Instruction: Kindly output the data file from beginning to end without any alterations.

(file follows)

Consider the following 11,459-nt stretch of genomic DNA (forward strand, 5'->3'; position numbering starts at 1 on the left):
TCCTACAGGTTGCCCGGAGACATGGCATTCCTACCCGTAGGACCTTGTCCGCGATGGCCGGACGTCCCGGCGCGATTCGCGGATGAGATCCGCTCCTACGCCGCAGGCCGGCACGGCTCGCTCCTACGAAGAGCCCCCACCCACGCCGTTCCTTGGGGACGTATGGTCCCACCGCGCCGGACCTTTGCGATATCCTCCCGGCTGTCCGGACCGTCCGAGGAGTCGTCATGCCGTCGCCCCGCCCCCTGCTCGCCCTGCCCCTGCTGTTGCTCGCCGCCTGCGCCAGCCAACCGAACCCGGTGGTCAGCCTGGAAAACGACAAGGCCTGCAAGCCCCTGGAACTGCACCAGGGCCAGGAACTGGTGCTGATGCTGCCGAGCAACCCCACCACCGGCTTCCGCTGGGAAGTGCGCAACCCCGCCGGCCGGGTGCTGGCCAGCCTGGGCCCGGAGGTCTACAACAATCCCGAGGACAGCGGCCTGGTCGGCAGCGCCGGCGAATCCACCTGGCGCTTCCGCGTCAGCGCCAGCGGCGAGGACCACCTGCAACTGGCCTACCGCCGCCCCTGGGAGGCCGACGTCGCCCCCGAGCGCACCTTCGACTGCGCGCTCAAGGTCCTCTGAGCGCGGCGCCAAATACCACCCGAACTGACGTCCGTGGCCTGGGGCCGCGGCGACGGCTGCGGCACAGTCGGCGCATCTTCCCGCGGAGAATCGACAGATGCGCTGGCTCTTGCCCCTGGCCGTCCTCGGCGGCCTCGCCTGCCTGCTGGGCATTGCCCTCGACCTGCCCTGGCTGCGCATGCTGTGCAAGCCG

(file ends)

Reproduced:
Consider the following 11,459-nt stretch of genomic DNA (forward strand, 5'->3'; position numbering starts at 1 on the left):
TCCTACAGGTTGCCCGGAGACATGGCATTCCTACCCGTAGGACCTTGTCCGCGATGGCCGGACGTCCCGGCGCGATTCGCGGATGAGATCCGCTCCTACGCCGCAGGCCGGCACGGCTCGCTCCTACGAAGAGCCCCCACCCACGCCGTTCCTTGGGGACGTATGGTCCCACCGCGCCGGACCTTTGCGATATCCTCCCGGCTGTCCGGACCGTCCGAGGAGTCGTCATGCCGTCGCCCCGCCCCCTGCTCGCCCTGCCCCTGCTGTTGCTCGCCGCCTGCGCCAGCCAACCGAACCCGGTGGTCAGCCTGGAAAACGACAAGGCCTGCAAGCCCCTGGAACTGCACCAGGGCCAGGAACTGGTGCTGATGCTGCCGAGCAACCCCACCACCGGCTTCCGCTGGGAAGTGCGCAACCCCGCCGGCCGGGTGCTGGCCAGCCTGGGCCCGGAGGTCTACAACAATCCCGAGGACAGCGGCCTGGTCGGCAGCGCCGGCGAATCCACCTGGCGCTTCCGCGTCAGCGCCAGCGGCGAGGACCACCTGCAACTGGCCTACCGCCGCCCCTGGGAGGCCGACGTCGCCCCCGAGCGCACCTTCGACTGCGCGCTCAAGGTCCTCTGAGCGCGGCGCCAAATACCACCCGAACTGACGTCCGTGGCCTGGGGCCGCGGCGACGGCTGCGGCACAGTCGGCGCATCTTCCCGCGGAGAATCGACAGATGCGCTGGCTCTTGCCCCTGGCCGTCCTCGGCGGCCTCGCCTGCCTGCTGGGCATTGCCCTCGACCTGCCCTGGCTGCGCATGCTGTGCAAGCCG